the back of my shirt that reads “kick me.” And maybe I am the teacher’s pet and every girl’s required best friend, but I’m fine with that. B u t t h e r e ’s a l s o a negative side to being the “boy scout.” It isn’t a l w ay s a s g re a t a s i t looks. People expect me to always have to have a smile on my face. BRYAN Always. DUGAN And the worst part is I can never say what I’m really thinking. If I, God forbid, stand up for myself or don’t laugh at a dull joke, then people automatically group me with the “bitchy gays.” You know, the overly tan, make-up-wearing queens. Don’t get me wrong. I’m thankful that those “bitchy gays” exist. Without them, I wouldn’t have anyone to laugh at or to roll my eyes at when a pack of them walk by. Hopefully, now you know there is more than just one type of gay. There’s a whole chart full of them.




Bryan Dugan is a journalism sophomore.

Check out tomorrow’s edition for The Daily’s Oscar winner picks

10 REASONS: JOHN MAYER CONCERT Why it is perfectly acceptable for me to go see the John Mayer concert Friday in Oklahoma City. 1. Odds are 4:1 that Mayer will say something offensive, racist, humiliating or otherwise derogatory. It’s my journalistic responsibility to be there, just in case. 2. Because someone needs to go with my girlfriend’s mom. 3. Morgan Freeman connections (“The Bucket List” soundtrack) make anything awesome. 4. Where else am I going to wave my “Give me my first kiss, John!” sign? 5. He cultivated my undying love of V-necks. 6. I punch myself in the head when “Your Body Is a Wonderland” comes on to protect myself. 7. Because “Waiting O n The World To Change” is, like, totally deep, man. 8. I didn’t spend 6 hours airbrushing a “I Love JM” shirt for nothing. 9. I have no dignity. 10. Taylor Swift guest appearance? OMG! Joshua Boydston is a psychology junior.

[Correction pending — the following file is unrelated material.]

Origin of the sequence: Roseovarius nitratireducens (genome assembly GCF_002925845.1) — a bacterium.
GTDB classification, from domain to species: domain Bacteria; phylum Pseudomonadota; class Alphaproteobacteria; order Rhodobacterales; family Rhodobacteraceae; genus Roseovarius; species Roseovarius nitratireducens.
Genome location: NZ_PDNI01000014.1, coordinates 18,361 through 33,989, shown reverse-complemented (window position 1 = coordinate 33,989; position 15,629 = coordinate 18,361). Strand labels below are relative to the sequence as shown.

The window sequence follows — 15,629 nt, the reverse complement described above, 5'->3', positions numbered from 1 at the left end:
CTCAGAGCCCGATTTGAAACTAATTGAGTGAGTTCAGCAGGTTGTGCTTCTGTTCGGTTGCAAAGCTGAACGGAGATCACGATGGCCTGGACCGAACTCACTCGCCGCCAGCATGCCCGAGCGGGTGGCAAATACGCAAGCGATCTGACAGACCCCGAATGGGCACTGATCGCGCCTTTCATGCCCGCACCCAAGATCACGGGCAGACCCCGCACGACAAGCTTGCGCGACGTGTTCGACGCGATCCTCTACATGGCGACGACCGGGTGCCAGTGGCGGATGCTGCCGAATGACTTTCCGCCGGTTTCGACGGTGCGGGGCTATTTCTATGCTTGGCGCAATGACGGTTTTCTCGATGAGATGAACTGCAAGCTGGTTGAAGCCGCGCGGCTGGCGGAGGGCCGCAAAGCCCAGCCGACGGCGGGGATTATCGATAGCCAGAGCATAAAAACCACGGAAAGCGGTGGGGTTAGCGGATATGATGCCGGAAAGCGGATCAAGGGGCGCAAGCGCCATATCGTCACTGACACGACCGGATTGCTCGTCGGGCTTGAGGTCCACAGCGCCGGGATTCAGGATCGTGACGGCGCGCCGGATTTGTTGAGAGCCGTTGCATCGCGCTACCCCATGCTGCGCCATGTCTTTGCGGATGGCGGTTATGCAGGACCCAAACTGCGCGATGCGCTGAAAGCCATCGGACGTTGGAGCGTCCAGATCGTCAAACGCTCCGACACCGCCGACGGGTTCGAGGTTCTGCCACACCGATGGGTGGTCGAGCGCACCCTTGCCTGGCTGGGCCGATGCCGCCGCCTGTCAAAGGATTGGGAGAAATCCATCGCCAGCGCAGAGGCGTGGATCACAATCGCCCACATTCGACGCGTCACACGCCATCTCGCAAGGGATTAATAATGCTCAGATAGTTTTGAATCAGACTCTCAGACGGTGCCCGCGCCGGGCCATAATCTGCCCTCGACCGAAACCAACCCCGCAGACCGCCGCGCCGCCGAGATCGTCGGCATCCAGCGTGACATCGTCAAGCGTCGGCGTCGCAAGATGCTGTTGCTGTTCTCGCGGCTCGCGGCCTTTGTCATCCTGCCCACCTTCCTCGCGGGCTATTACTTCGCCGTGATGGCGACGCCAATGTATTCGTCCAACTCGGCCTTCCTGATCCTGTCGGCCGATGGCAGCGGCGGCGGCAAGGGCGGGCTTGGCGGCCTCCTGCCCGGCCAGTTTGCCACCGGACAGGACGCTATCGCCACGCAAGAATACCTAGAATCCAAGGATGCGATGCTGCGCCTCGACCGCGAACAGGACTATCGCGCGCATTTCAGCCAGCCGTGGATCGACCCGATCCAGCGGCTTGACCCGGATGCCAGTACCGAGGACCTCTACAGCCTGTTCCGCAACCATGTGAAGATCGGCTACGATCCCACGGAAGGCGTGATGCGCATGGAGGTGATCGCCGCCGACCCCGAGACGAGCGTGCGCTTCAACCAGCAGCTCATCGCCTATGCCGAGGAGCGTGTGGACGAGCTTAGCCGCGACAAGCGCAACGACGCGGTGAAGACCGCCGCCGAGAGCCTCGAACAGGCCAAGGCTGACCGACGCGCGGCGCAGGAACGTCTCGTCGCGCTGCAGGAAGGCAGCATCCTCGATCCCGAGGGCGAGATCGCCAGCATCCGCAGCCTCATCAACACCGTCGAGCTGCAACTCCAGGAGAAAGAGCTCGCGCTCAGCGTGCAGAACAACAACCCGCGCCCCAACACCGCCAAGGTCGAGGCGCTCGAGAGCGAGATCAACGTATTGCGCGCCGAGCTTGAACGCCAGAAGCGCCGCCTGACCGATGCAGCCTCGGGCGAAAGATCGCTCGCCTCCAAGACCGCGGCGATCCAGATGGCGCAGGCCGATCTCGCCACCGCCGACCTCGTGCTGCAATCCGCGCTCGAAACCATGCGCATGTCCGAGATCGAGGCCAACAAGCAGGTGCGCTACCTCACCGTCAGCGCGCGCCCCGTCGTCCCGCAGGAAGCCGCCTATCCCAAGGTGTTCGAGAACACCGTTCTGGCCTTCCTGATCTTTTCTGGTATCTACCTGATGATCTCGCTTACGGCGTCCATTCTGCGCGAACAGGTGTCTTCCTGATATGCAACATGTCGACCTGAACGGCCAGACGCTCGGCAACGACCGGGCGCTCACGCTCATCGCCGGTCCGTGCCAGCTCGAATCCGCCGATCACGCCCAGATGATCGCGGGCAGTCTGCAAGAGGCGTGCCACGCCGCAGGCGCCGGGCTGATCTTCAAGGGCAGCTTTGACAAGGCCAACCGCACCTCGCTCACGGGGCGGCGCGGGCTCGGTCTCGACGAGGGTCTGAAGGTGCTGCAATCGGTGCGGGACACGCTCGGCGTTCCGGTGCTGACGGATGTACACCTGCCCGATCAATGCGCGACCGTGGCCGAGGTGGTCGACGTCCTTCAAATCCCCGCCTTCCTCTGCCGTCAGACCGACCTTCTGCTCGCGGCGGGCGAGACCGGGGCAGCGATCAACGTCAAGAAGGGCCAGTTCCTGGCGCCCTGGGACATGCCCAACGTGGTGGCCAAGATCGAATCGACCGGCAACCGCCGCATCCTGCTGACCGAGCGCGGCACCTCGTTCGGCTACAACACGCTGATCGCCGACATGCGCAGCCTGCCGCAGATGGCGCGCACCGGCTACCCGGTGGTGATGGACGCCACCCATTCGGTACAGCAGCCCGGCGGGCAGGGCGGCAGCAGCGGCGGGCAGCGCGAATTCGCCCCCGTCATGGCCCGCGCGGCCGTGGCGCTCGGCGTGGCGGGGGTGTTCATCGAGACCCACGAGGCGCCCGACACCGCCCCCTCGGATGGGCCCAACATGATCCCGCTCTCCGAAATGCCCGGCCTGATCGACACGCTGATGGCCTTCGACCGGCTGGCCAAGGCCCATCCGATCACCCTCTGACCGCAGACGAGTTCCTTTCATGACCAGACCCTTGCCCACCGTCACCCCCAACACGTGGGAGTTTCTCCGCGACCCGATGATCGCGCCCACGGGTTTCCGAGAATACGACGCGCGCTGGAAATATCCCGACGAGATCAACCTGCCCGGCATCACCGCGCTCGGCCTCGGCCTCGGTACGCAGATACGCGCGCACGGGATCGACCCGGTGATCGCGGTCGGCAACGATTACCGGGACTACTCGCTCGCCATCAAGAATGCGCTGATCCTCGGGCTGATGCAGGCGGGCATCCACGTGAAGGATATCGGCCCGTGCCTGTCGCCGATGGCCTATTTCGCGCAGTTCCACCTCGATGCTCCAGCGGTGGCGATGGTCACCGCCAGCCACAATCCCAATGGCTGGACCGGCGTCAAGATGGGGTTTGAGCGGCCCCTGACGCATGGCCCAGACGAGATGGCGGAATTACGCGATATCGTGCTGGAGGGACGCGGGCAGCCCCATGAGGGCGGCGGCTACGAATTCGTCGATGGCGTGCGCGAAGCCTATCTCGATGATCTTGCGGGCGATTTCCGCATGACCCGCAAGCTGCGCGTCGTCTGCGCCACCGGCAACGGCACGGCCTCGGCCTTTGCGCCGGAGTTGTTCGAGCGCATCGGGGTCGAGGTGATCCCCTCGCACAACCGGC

Read more 10 Reasons on yOU at OUDaily. com.


Interested in Teaching? Join the College of Arts and Sciences Hobson Academic Services Staff and Jeannine Rainbolt College of Education Staff to learn how to complete teacher certification requirements while pursuing one of the following majors: Astronomy Astrophysics Biochemistry Botany Chemistry Economics English French German History Latin Mathematics Microbiology Physics Political Science Sociology General Spanish Zoology

Where: Ellison Hall, Room 132 When: Thursday March 4, 2010 Time: 11:15 am to 12:30 pm PIZZA and REFRESHMENTS PROVIDED College of Arts and Sciences Hobson Academic Services Ellison Hall Room 124 405.325.4411

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There is a 2 line minimum charge; approximately 42 characters per line, including spaces and punctuation. (Cost = Days x # lines x $/line) 1 day ..................$4.25/line 2 days ................$2.50/line 3-4 days.............$2.00/line 5-9 days.............$1.50/line

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REAL Lifeskills Program Assistant (Contract) Legal Some college or experience in education or with social service agency. Experience working with juveniles preferred. Knowledge of practices associated with facilitation and instruction of planned curriculum, educational programs and juveniles. Valid Oklahoma Driver’s License and satisfactory driving record. $9.00 per hour. Obtain applications at: 201-C West Gray, Human Resources Dept., City of Norman, (405) 366-5482. Web: EOE/AA

Classified Display, Classified Card Ad or Game Sponsorship

Contact an Acct Executive for details at 325-2521. 2 col (3.25 in) x 2 inches Sudoku ..............$760/month Boggle ...............$760/month Horoscope ........$760/month

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Needs students for all types of jobs, kitchen, dining room, housekeeping, stores, maintenance, horse wrangler, ofďŹ ce and other. Salary, room & board/bonus. For information and application write to: Student Personnel Director 6315 Westover Drive Granbury TX 76049 or Call 1-800-548-1684 or email: P/T dishwasher, waitstaff and delivery person needed. Orient Express, 722 Asp, 364-2100. SOONER BLOOMERS now hiring for spring season, full & PT avail. Call Matt, 413-3088. SUMMER EMPLOYMENT OPPORTUNITIES


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Instructor/Lifeguards: $8.50-9.50 hr Lifeguards (Water Slide): $7.25-8.25 hr Pool Maintenance Workers: $7.25-8.25 hr Pool Cashier (AM or PM): $7.25-9.50 hr Baseball Supervisor: $8.50-9.50 hr Youth Baseball/Softball Umpires: $10.50-$15 per game Temporary Laborers: $7.25 hr If you are interested in any of these positions, please call our Job Line or access our website to ďŹ nd out the minimum qualiďŹ cations. Selected applicant must pass physical exam, drug screen, and background investigation. Obtain application at: 201-C West Gray, Human Resources CITY OF NORMAN (405) 366-5482 JOB LINE (405) 366-5321 Web: EOE/AA STUDENTPAYOUTS.COM Paid survey takers needed in Norman 100% FREE to join. Click on Surveys.